In the present work, such a method [5], for measuring the scattering cross sections of gamma rays at small angles, which uses a simple geometrical setup similar to that of the experimental setup employed for the measurement of total attenuation cross sections was described earlier [5] by one of the authors. Recently, this method was used to determine the total scattering cross sections of some alloys by us [6, 7]. This method is simple and involves only the measurement of the scattered intensity superposed as a small addition to the direct transmitted beam. It makes use of a NaI(Tl) detector, to determine experimentally the total (coherent + incoherent) scattering cross sections of the samples. In the present work, we have reported the measured total scattering cross sections of the lanthanum compounds measured at angles 4°–10° at 59.54 keV by this method.

#### 2. Experimental Details

##### 2.1. Method

While in the total attenuation cross section measurements extreme care is taken to prevent the scattered photons from reaching the detector by selecting a very small angle of acceptance, in the present study, the scattered photons at low angles are allowed to reach the detector by increasing the angle of acceptance of the detector. The spectra, therefore, contain both the transmitted photons and the photons scattered within the cone covered by the detector with the vertex at the scatterer. In order to obtain the contribution of the scattered photons, the usual attenuation coefficient measurement setup is slightly modified and the schematic diagram of the experimental setup used in the present study is shown in Figure 1.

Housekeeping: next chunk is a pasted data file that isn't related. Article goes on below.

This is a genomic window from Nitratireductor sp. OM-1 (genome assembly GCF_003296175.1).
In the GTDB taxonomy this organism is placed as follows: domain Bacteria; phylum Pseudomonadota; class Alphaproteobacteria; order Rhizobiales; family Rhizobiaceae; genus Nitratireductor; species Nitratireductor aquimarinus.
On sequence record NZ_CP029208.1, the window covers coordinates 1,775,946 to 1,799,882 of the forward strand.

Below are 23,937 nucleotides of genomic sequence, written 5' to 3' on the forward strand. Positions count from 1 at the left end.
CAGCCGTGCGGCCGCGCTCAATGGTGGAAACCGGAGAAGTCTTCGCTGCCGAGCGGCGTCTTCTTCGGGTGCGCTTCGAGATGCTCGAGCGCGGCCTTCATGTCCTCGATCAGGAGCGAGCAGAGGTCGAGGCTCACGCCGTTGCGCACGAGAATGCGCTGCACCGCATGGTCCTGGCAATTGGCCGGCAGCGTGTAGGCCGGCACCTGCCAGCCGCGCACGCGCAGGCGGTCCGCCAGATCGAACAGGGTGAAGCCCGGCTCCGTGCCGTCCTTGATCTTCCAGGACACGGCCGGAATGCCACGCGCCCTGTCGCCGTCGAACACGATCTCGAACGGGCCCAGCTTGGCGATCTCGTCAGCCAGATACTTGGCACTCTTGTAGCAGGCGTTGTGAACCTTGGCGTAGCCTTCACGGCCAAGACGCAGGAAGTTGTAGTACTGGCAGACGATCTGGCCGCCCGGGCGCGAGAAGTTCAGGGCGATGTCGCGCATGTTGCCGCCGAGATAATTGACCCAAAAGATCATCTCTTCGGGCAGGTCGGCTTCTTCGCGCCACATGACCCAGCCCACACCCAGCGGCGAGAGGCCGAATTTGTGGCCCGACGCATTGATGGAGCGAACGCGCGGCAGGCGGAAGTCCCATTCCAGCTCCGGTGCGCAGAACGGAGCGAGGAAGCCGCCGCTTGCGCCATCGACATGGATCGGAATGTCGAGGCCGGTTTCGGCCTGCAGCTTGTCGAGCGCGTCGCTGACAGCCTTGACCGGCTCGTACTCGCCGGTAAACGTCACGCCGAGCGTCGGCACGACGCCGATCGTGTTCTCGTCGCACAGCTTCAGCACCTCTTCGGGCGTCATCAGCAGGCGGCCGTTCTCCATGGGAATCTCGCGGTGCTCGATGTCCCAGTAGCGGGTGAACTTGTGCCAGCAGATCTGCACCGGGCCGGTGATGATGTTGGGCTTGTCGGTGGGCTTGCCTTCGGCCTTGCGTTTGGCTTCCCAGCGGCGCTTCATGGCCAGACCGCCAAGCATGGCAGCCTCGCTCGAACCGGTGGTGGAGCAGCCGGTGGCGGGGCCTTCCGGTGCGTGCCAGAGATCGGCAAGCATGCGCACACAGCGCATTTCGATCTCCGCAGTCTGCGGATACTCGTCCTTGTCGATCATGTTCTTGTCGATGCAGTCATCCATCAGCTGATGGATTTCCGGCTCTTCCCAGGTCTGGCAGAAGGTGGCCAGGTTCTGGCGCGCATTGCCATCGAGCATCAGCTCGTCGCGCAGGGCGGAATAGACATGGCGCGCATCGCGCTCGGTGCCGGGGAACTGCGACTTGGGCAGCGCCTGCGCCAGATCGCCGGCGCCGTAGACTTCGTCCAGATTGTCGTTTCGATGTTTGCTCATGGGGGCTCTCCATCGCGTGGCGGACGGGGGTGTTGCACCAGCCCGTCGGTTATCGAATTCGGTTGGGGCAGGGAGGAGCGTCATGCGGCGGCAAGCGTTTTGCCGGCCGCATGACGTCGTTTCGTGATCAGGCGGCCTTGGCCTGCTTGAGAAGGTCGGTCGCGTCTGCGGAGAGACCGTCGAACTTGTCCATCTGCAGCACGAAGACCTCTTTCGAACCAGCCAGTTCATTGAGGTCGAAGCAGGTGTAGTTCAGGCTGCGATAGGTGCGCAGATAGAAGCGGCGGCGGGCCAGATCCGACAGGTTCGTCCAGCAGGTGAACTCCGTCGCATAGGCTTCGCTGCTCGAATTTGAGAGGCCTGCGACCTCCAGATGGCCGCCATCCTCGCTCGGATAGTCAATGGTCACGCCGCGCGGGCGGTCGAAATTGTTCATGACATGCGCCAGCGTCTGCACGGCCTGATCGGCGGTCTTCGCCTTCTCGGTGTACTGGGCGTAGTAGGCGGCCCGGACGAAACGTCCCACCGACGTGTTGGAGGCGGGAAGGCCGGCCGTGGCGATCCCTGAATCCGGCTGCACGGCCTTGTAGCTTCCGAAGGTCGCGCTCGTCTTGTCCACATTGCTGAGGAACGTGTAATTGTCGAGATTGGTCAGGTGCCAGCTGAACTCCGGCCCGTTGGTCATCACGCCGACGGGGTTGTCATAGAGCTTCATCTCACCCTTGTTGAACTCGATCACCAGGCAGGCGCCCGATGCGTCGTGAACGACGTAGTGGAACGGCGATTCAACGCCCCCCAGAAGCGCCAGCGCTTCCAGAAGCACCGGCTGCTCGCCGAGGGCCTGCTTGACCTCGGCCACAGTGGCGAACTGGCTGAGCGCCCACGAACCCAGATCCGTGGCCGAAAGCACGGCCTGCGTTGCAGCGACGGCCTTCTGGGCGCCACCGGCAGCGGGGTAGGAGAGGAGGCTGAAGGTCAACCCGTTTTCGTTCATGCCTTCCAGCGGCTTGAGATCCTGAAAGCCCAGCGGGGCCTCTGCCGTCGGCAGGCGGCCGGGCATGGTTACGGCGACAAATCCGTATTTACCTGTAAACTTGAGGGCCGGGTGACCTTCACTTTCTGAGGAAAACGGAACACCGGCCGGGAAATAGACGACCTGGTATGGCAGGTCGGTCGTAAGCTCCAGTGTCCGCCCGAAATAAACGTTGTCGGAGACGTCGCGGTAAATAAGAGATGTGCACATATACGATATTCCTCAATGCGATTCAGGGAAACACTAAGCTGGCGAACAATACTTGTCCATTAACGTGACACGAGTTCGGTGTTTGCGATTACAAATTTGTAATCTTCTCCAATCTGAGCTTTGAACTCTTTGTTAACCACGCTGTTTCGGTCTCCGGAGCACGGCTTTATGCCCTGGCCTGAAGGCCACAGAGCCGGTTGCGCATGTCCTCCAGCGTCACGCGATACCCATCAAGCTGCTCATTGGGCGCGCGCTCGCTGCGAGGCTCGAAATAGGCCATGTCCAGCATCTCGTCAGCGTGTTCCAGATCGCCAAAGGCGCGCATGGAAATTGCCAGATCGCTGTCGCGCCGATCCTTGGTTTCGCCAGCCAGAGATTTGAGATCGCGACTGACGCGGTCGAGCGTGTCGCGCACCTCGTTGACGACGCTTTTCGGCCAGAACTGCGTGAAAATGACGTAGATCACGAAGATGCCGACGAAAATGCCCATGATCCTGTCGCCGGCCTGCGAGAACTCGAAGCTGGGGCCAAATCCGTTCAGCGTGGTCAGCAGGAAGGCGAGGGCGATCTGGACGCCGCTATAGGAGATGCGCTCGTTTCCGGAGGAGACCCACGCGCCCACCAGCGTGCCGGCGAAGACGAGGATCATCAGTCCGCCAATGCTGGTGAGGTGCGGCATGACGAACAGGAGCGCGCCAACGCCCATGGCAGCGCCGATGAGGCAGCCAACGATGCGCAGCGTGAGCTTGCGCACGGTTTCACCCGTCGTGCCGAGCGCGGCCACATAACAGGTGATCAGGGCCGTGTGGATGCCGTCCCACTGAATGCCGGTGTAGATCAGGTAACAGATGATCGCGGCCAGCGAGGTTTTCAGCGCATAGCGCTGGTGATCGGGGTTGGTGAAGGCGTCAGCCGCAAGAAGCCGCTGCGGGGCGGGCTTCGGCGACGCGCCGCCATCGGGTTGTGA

The source S, of strength 200 mCi of ^{241}Am in the form of a steel-welded capsule, was located in a lead collimator C. The detector D, () NaI(Tl) crystal supplied by Electronic Corporation of India Limited (ECIL), Hyderabad, India, was mounted in a lead housing. The profile of the gamma beam was shaped by using the collimators C_{1}, C_{2}, and C_{3}. Each of the collimators C_{1}, C_{2}, C_{3}, and C_{4} was about 7 cm in thickness. The collimators C_{2} and C_{3} were kept separated by a distance of 12 cm. The detector was placed at a distance of 40 cm from C_{3}. The collimator C_{4} diameter is slightly larger than the diameter of the NaI(T1) crystal can, symmetrically about its collimating hole of diameter 4.18 cm. The NaI(T1) crystal is fitted into this step groove and thereby the centroid of the crystal with respect to the C_{4} collimator hole is fixed automatically.